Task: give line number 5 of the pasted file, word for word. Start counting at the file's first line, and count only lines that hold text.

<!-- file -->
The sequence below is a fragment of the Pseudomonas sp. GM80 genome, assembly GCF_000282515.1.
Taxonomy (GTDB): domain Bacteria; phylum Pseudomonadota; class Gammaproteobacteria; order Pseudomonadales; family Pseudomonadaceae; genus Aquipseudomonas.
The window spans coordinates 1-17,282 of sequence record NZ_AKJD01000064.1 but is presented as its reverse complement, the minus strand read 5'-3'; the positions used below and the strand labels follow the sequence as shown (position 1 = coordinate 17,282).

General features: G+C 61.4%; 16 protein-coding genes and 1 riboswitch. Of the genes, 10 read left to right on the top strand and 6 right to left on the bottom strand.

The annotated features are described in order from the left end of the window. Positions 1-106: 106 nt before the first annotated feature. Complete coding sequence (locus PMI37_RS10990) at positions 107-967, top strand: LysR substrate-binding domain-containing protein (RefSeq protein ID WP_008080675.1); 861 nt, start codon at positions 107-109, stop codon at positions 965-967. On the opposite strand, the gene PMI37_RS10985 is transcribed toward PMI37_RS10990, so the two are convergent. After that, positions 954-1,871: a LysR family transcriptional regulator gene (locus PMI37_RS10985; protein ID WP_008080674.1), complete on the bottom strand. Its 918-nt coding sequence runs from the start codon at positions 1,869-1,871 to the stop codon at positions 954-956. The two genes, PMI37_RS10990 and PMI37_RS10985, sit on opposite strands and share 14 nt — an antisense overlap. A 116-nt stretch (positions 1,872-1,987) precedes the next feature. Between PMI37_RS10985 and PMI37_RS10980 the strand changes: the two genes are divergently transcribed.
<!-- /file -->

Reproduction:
The annotated features are described in order from the left end of the window. Positions 1-106: 106 nt before the first annotated feature. Complete coding sequence (locus PMI37_RS10990) at positions 107-967, top strand: LysR substrate-binding domain-containing protein (RefSeq protein ID WP_008080675.1); 861 nt, start codon at positions 107-109, stop codon at positions 965-967. On the opposite strand, the gene PMI37_RS10985 is transcribed toward PMI37_RS10990, so the two are convergent. After that, positions 954-1,871: a LysR family transcriptional regulator gene (locus PMI37_RS10985; protein ID WP_008080674.1), complete on the bottom strand. Its 918-nt coding sequence runs from the start codon at positions 1,869-1,871 to the stop codon at positions 954-956. The two genes, PMI37_RS10990 and PMI37_RS10985, sit on opposite strands and share 14 nt — an antisense overlap. A 116-nt stretch (positions 1,872-1,987) precedes the next feature. Between PMI37_RS10985 and PMI37_RS10980 the strand changes: the two genes are divergently transcribed.